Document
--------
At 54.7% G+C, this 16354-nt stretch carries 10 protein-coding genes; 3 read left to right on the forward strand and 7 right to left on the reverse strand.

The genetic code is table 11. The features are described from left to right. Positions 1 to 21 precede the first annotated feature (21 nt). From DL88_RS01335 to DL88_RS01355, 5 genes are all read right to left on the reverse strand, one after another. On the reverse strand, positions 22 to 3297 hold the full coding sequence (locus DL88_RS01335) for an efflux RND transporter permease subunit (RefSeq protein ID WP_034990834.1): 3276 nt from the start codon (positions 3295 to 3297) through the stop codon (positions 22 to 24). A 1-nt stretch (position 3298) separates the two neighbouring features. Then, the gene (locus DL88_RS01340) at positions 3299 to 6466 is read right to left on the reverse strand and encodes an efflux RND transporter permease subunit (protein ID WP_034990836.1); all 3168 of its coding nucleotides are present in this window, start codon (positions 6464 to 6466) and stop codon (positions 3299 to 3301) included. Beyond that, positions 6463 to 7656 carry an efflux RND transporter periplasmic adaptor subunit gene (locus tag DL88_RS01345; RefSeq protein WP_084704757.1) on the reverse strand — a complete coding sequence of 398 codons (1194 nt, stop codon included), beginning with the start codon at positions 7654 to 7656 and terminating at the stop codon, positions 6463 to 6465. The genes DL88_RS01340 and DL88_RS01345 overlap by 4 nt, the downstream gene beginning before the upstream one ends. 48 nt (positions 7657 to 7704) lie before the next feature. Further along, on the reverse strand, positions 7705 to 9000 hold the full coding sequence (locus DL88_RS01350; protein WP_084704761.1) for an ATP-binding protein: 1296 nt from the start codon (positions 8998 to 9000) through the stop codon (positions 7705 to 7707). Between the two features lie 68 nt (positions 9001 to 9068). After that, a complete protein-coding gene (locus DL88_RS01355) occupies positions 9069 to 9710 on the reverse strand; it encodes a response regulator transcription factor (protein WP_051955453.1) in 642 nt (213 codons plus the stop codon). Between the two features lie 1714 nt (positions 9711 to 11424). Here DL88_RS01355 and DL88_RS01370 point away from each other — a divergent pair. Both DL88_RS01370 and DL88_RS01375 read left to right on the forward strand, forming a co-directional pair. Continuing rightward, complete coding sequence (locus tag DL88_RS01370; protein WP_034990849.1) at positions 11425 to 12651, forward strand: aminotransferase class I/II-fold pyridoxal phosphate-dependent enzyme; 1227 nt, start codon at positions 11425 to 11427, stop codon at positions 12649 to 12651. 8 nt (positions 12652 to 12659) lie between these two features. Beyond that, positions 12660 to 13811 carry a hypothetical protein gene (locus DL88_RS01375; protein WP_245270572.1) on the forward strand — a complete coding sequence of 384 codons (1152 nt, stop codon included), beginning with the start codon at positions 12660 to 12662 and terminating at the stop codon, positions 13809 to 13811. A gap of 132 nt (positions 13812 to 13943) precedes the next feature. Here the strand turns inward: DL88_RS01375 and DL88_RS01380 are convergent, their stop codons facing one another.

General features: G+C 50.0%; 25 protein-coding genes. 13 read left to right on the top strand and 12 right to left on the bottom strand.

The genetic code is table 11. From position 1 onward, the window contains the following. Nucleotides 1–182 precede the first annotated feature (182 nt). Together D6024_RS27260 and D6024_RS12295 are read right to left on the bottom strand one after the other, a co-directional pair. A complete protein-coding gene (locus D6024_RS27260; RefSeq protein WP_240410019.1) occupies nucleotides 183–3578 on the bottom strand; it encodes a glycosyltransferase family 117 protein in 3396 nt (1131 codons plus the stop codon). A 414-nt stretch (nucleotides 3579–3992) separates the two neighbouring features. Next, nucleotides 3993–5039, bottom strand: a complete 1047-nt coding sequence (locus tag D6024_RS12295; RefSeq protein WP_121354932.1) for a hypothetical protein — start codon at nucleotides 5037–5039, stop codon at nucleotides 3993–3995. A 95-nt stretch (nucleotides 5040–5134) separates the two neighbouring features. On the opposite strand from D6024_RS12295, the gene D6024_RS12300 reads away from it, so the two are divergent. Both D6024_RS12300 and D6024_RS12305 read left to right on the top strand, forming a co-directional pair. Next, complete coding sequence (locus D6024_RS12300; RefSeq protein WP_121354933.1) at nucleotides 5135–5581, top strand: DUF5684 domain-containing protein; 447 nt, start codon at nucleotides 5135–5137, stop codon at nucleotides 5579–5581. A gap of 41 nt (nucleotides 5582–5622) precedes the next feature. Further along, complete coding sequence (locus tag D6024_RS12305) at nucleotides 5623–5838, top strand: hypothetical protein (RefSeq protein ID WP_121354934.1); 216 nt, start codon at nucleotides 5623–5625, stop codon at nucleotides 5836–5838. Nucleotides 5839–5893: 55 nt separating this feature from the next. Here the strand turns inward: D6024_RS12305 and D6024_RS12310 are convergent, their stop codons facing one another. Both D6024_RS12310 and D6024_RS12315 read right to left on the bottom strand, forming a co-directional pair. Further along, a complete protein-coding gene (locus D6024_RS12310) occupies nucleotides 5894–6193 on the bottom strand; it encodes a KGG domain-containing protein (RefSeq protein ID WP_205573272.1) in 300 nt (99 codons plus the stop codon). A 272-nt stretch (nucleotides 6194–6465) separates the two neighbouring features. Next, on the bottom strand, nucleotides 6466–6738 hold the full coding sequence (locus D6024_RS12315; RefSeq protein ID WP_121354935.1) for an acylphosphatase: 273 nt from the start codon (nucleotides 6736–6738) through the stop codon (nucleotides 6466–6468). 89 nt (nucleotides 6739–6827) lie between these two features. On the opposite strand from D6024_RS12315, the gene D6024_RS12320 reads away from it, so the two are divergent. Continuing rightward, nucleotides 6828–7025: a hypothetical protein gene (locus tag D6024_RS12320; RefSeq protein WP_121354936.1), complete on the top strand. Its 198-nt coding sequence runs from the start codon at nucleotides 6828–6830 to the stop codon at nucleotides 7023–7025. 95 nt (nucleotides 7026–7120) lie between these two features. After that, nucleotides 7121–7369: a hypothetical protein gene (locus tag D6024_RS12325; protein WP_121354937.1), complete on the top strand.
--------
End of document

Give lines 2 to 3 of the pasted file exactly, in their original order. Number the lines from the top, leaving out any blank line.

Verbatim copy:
The genetic code is table 11. The features are described from left to right. Positions 1 to 21 precede the first annotated feature (21 nt). From DL88_RS01335 to DL88_RS01355, 5 genes are all read right to left on the reverse strand, one after another. On the reverse strand, positions 22 to 3297 hold the full coding sequence (locus DL88_RS01335) for an efflux RND transporter permease subunit (RefSeq protein ID WP_034990834.1): 3276 nt from the start codon (positions 3295 to 3297) through the stop codon (positions 22 to 24). A 1-nt stretch (position 3298) separates the two neighbouring features. Then, the gene (locus DL88_RS01340) at positions 3299 to 6466 is read right to left on the reverse strand and encodes an efflux RND transporter permease subunit (protein ID WP_034990836.1); all 3168 of its coding nucleotides are present in this window, start codon (positions 6464 to 6466) and stop codon (positions 3299 to 3301) included. Beyond that, positions 6463 to 7656 carry an efflux RND transporter periplasmic adaptor subunit gene (locus tag DL88_RS01345; RefSeq protein WP_084704757.1) on the reverse strand — a complete coding sequence of 398 codons (1194 nt, stop codon included), beginning with the start codon at positions 7654 to 7656 and terminating at the stop codon, positions 6463 to 6465. The genes DL88_RS01340 and DL88_RS01345 overlap by 4 nt, the downstream gene beginning before the upstream one ends. 48 nt (positions 7657 to 7704) lie before the next feature. Further along, on the reverse strand, positions 7705 to 9000 hold the full coding sequence (locus DL88_RS01350; protein WP_084704761.1) for an ATP-binding protein: 1296 nt from the start codon (positions 8998 to 9000) through the stop codon (positions 7705 to 7707). Between the two features lie 68 nt (positions 9001 to 9068). After that, a complete protein-coding gene (locus DL88_RS01355) occupies positions 9069 to 9710 on the reverse strand; it encodes a response regulator transcription factor (protein WP_051955453.1) in 642 nt (213 codons plus the stop codon). Between the two features lie 1714 nt (positions 9711 to 11424). Here DL88_RS01355 and DL88_RS01370 point away from each other — a divergent pair. Both DL88_RS01370 and DL88_RS01375 read left to right on the forward strand, forming a co-directional pair. Continuing rightward, complete coding sequence (locus tag DL88_RS01370; protein WP_034990849.1) at positions 11425 to 12651, forward strand: aminotransferase class I/II-fold pyridoxal phosphate-dependent enzyme; 1227 nt, start codon at positions 11425 to 11427, stop codon at positions 12649 to 12651. 8 nt (positions 12652 to 12659) lie between these two features. Beyond that, positions 12660 to 13811 carry a hypothetical protein gene (locus DL88_RS01375; protein WP_245270572.1) on the forward strand — a complete coding sequence of 384 codons (1152 nt, stop codon included), beginning with the start codon at positions 12660 to 12662 and terminating at the stop codon, positions 13809 to 13811. A gap of 132 nt (positions 13812 to 13943) precedes the next feature. Here the strand turns inward: DL88_RS01375 and DL88_RS01380 are convergent, their stop codons facing one another.

General features: G+C 50.0%; 25 protein-coding genes. 13 read left to right on the top strand and 12 right to left on the bottom strand.